The study sheds light on characteristics of the common ancestor
By YASH RATHI — firstname.lastname@example.org
All living mammals — from giant blue whales in the Pacific Ocean to small squirrels scurrying on campus — all have a common ancestor that existed 180 million years ago. There isn’t much information available about that common ancestor, but recently, its genomic set has been reconstructed with the help of computer software operated by an international team of researchers, including some from UC Davis. The complete research on the genomic data was published in Proceedings of the National Academy of Science on Sept. 30.
The team first drew high-quality genome sequences of 32 living species, including humans, chimpanzees, rabbits, manatees, wombats, rhinos, bats, domestic cattle and pangolins. To map these sequences, they used the help of the Earth BioGenome Project, an international collaborative group that is dedicated to creating complete DNA sequences of individual organisms, along with other large-scale sequencing groups.
Dr. Harris A. Lewin, a professor of evolution and ecology at UC Davis, was one of the lead authors of the paper. He explained that the sample of the 32 mammals analyzed all fall under the same phylum or scientifically-classified “group.” They examined genomes of animals in the same group because it allows for similarities in their genomic sets to be more easily identified and the team can begin creating the potential DNA sequence of the common ancestor.
Their study found 1,215 sequences of genes that consistently occurred on the same chromosomes in the same order in the sampled species’ genomes. Lewin said that this finding aligned with the fact that these mammals have a shared appearance during the embryo stage of development.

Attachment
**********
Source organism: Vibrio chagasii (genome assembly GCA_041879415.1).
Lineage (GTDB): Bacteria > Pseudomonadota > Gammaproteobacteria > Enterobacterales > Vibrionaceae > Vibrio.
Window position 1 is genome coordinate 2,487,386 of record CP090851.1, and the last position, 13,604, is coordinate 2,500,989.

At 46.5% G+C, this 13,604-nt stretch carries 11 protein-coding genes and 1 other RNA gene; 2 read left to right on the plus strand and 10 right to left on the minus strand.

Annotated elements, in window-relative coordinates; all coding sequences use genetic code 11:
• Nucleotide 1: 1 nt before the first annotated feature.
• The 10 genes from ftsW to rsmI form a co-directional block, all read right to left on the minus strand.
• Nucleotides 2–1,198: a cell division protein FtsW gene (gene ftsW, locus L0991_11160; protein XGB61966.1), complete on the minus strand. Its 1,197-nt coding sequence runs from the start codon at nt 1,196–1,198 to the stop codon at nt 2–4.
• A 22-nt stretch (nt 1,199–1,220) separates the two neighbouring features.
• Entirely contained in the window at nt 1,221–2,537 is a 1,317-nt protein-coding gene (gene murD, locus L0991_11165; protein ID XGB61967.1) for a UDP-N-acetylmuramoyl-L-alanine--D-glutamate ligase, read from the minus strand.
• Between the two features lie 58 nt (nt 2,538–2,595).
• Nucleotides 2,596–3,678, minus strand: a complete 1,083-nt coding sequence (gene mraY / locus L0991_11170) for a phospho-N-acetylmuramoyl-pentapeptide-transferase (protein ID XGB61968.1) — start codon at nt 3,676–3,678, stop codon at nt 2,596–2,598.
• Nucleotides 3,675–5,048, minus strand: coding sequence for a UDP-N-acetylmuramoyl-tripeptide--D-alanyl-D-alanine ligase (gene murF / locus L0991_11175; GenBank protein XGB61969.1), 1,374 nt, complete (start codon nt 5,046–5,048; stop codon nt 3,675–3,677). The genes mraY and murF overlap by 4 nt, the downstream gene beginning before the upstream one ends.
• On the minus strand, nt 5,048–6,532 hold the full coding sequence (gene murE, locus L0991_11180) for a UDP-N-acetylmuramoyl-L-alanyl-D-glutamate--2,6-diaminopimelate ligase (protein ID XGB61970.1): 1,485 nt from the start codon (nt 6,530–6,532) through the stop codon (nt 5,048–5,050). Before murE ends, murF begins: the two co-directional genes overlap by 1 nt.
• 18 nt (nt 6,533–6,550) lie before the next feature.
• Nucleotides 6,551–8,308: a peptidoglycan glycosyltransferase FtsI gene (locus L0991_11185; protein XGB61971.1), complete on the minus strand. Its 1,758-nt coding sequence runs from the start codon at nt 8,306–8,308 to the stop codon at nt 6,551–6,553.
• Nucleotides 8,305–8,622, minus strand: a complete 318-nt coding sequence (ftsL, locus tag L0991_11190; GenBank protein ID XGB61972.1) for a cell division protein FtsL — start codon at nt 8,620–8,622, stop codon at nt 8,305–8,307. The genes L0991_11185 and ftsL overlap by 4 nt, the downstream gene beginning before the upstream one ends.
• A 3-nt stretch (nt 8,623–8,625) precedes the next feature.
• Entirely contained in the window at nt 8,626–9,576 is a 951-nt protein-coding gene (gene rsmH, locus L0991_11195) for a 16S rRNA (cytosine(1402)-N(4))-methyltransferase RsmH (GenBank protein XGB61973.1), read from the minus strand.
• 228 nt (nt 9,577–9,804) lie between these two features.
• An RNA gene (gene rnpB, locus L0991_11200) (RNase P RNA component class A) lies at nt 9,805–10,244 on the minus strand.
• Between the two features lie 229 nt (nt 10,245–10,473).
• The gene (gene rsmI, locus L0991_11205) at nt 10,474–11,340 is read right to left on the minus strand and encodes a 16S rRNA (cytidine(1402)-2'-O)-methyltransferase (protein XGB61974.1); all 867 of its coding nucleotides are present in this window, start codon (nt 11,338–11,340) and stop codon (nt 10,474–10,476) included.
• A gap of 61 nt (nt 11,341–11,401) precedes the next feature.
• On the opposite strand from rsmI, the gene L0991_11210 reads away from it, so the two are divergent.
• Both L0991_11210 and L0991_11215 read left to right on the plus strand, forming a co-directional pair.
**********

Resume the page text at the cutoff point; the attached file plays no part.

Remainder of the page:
Joana Damas, a postdoctoral researcher at the UC Davis Genome Center and a co-author of this paper, explained why these findings are important to better understand the common ancestor of mammals.
“Unlocking the genomic sequence showed that the mammal ancestor had 19 autosomal chromosomes [which are the vast majority of chromosomes found in the cells of organisms] and two sex-linked chromosomes used … in the process of reproduction,” Damas said.
These genomic sets, which were common for all 32 mammals, had multiple repetitive sequences which could easily break, recombine and mutate. According to the paper, the adaptive mobility of these sequences was the main cause of the genomic evolution seen in modern mammals.
They were also able to infer certain characteristics from the chromosome sets they mapped. They found that the rate of chromosome rearrangement was different for the mammal groups, which indicated that these groups evolved from the common ancestor at different rates and times.
For example, the ruminant group, which includes cattle, sheep and deer, had a rearrangement of their genomic sequence 66 million years ago, which is considered to be fast on an evolutionary timescale. This could be traced back to the time when a cataclysmic asteroid hit Earth near present-day Mexico that covered the atmosphere in large amounts of soot and dust. This event caused blockage to sunlight exposure and hindered oxygen inhalation, which massively disrupted ecosystems and wiped out dinosaur populations. This disaster led to the rise of the ruminant group along with other mammal species.
According to Lewin and Damas, the genomic data now available from the study can be used to help researchers better understand how mammals adapted to live on the continuously-changing planet over the last 180 million years.
“Our results have important implications for understanding the evolution of mammals and for conservation efforts,” Lewin said.
Written by: Yash Rathi — email@example.com